The Tasting Game

Yesterday, hearing screaming and pounding feet from the upstairs of my home, I found my two sons spraying each other with bottles of some type of cleaning fluid.  Equally horrified and terrified, I screamed so loud that my throat felt the effects for some time after.  “You could KILL each other!  That is POISON. What are you thinking!”  Dejected and guilty they slunk away. As I stood in my bedroom trying to calm down,  I suddenly felt an immense guilt as I myself reminisced about the childhood “games” my three sisters and I too had enjoyed.  Below are a few highlights from memory:

1.  The pulling hair game – One sister was in charge (we rotated) and sat in front of the other two who lay side by side, perfectly straight, arms at their sides. The object of the game was to attempt to make the sister who lay before you laugh. Once they showed even a hint of a smile, you would yank their hair to get them to return to an expressionless grimace and motionless body. Again and again the torturer yanked ignoring the awful shrieks of his captee hissing ” legs down, no smile!! You are smiling!! Lie straight!!!!” It was a particularly cruel game as it was virtually impossible to lie straight and motionless while ignoring the pain of the hair pulling. I recall, trying to decide which piece of your hair (bangs, back, front) you would allow the torturer to hold when it became time to yank.  I always went for the outer hair as underneath layers were always more painful.  The game always ended up with someone in tears, yet we never tired of playing.

2.  The “Hanging Game” – We had a staircase which allowed iron rungs wide enough for a pair of children’s legs to fit through. Once through you would lower yourself backwards to the ground while hanging by your legs from the staircase.  The perpetrator stood behind you and tickled you until you ended up surrendering or in more cases than most, falling through the rungs onto the wooden floor. I don’t ever recall more than a bump on the head and we luckily escaped more serious injury.

3. BBQ singe – a favorite as it generally took place when our cousins came over for summer barbecues. The game was quite simple. Search the yard for a steady long stick which would be “dipped” in the smoldering embers post bbq. We would then race around attempting to singe each other on the arm or leg or any other uncovered area on the body before the glowing embers cooled. The last person “unbranded” won. Again lucky all burns were superficial as the sticks cooked off while racing around yard..

4. The “Tasting Game” – I believe our favorite and a departure as it went beyond the general rule of only sisters to include neighborhood friends. As a matter of fact the game always had to have a newcomer as those that partook learned quickly the peril and would never play again. It began simply, enjoyably. One person would be the taster and sat blindfolded at our kitchen table as my sister and I ransacked the cabinets for delicious tidbits to allow the taster to sample. The object of the game was for the taster to guess the food he or she was fed. The first spoonful was intended to gain trust and always delicious. A spoonful of chocolate syrup, a dollop of honey, a chocolate square. As the taster delightedly guessed each item with ease, the game would then turn more sinister. The last spoonful always contained an item of food that would instantly and inevitably end the game. What followed was the blindfold being torn off amid a barrage of angry words uttered moments after that spoonful of raw egg or perhaps smidgeon of Alpo dog food, met the shocked taster’s tongue. Almost each and ever time after the tasting game occurred my mother would receive a call from an angry parent demanding how such a thing could have happened. I wonder what she told them.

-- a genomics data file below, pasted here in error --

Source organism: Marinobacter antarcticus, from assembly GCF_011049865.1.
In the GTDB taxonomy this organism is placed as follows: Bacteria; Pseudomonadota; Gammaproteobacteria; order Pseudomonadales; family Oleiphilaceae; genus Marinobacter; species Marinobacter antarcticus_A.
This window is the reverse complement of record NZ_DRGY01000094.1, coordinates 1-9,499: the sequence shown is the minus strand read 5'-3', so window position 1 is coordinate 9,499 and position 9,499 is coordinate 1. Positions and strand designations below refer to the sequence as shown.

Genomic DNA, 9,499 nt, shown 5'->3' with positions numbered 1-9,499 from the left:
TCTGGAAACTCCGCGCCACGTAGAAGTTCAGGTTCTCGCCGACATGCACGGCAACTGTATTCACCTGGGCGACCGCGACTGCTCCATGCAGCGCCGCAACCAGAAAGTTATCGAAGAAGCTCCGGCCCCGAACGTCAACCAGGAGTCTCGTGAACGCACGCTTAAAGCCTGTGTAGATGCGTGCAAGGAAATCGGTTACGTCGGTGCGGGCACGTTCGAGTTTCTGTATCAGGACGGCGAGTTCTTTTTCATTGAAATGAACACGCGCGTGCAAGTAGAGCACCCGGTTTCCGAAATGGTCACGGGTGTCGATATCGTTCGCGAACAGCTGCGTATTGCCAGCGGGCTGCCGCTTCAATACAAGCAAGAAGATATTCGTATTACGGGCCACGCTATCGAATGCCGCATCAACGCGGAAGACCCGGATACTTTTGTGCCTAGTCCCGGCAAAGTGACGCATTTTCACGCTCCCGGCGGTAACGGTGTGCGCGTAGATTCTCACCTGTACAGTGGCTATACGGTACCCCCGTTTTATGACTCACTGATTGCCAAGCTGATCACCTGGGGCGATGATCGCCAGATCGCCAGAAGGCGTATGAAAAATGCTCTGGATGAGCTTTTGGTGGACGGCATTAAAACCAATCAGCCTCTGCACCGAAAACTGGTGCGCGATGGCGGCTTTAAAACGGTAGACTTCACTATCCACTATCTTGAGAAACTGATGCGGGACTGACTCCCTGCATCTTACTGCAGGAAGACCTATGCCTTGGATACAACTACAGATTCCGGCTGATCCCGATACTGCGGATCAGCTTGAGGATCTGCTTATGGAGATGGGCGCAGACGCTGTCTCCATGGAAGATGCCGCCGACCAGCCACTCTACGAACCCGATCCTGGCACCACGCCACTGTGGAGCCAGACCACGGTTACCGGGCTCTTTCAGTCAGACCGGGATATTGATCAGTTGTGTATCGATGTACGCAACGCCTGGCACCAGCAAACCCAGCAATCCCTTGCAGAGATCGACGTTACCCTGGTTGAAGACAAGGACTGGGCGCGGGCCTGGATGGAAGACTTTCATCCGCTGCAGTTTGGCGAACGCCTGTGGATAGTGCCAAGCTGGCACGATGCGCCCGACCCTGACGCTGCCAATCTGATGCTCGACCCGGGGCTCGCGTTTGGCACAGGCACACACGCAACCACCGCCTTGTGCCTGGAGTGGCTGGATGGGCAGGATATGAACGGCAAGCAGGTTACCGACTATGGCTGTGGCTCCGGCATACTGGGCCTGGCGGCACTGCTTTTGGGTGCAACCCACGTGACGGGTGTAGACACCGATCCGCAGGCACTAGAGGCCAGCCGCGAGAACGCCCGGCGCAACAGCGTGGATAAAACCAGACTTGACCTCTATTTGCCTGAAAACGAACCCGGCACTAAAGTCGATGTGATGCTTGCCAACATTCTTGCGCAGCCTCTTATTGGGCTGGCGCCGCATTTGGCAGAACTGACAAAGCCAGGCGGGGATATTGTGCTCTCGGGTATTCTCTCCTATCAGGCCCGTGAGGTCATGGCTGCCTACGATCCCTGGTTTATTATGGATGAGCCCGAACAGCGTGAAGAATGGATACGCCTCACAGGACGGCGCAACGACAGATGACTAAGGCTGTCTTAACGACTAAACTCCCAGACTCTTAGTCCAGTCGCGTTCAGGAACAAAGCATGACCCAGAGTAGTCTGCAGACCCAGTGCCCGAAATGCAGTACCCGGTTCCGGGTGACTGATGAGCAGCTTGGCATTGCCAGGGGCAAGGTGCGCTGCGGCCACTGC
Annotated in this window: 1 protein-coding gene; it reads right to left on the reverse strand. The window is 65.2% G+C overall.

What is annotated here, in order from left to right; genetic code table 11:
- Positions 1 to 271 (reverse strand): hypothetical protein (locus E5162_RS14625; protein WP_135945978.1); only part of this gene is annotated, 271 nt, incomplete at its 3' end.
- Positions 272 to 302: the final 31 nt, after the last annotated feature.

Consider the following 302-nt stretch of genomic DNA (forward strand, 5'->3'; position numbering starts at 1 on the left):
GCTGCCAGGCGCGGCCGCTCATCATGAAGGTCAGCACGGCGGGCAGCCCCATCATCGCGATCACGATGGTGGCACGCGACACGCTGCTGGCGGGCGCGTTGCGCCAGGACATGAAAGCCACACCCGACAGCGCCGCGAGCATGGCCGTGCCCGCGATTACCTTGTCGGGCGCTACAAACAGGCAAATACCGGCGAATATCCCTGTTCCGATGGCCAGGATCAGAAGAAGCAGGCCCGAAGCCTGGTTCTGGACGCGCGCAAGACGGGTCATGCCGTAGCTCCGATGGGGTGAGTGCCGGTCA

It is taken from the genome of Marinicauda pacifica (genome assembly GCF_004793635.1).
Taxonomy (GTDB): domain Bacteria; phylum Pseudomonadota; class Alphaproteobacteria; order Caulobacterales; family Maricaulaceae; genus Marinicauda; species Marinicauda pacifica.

Here’s to uncensored childhood and the “games” we played – not a smartphone in sight. And we lived to tell.

Published by Kathy Simmons

I am an ex New Yorker who still misses the vibrancy of the city. I seek out the humor in every day life and relay it through my stories in the hope others will appreciate as well. I love to write about growing up with my fantastically unique Irish mother whose memory inspires me every day. Although she is no longer with us, her antics are an endless staple for my tales. I currently live in Connecticut with my husband, two sons and toy fox terrier Anabel.

8 thoughts on “The Tasting Game

  1. This reminds me of the day when my cousin from Brooklyn visited us out on Long Island when we were, oh, 12, and I demonstrated to him my new BB gun rifle (for target practice fun given to me by a different uncle) by having us both shoot the rear end off my little sister’s rubber rocking horse. In the backyard. With all the littler kids running around.

    Liked by 1 person

  2. I marvel at your sense of adventure when you were younger. I had a tremendous sense of my own mortality as a child, so I never partook in the similar “dangerous” games of my siblings and cousins. Trust was hard won, and I never wanted to betray anyone’s trust in me, nor did I ever again trust someone after they burned me.

    Liked by 1 person

    1. Our cousins were a wild bunch. The bbq singe never caused a burn because the embers always cooled off as we ran about the yard generally causing nothing more than a split moment of heat, followed by remnants of ash on the forearm. Not sure I would have played this game with anyone but family though…and had anyone ever gotten seriously injured would have ceased playing.

      Liked by 1 person

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